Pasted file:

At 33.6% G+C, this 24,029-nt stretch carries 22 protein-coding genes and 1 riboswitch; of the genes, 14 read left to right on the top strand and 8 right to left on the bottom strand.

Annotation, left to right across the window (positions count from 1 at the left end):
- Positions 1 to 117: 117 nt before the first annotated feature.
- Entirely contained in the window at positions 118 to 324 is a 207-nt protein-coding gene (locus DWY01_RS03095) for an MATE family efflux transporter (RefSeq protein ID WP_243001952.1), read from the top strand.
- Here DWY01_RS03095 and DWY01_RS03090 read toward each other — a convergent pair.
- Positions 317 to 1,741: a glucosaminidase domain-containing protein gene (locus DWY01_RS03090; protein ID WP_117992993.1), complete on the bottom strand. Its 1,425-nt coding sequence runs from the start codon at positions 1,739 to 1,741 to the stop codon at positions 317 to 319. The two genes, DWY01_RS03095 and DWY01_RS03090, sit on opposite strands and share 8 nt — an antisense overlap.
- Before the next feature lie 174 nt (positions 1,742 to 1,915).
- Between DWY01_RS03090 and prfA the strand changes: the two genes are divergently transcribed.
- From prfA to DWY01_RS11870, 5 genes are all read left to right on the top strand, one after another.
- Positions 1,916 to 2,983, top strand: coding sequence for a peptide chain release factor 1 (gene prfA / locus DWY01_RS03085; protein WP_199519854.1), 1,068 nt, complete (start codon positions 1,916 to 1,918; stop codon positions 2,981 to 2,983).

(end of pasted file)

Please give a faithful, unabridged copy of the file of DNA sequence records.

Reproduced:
At 33.6% G+C, this 24,029-nt stretch carries 22 protein-coding genes and 1 riboswitch; of the genes, 14 read left to right on the top strand and 8 right to left on the bottom strand.

Annotation, left to right across the window (positions count from 1 at the left end):
- Positions 1 to 117: 117 nt before the first annotated feature.
- Entirely contained in the window at positions 118 to 324 is a 207-nt protein-coding gene (locus DWY01_RS03095) for an MATE family efflux transporter (RefSeq protein ID WP_243001952.1), read from the top strand.
- Here DWY01_RS03095 and DWY01_RS03090 read toward each other — a convergent pair.
- Positions 317 to 1,741: a glucosaminidase domain-containing protein gene (locus DWY01_RS03090; protein ID WP_117992993.1), complete on the bottom strand. Its 1,425-nt coding sequence runs from the start codon at positions 1,739 to 1,741 to the stop codon at positions 317 to 319. The two genes, DWY01_RS03095 and DWY01_RS03090, sit on opposite strands and share 8 nt — an antisense overlap.
- Before the next feature lie 174 nt (positions 1,742 to 1,915).
- Between DWY01_RS03090 and prfA the strand changes: the two genes are divergently transcribed.
- From prfA to DWY01_RS11870, 5 genes are all read left to right on the top strand, one after another.
- Positions 1,916 to 2,983, top strand: coding sequence for a peptide chain release factor 1 (gene prfA / locus DWY01_RS03085; protein WP_199519854.1), 1,068 nt, complete (start codon positions 1,916 to 1,918; stop codon positions 2,981 to 2,983).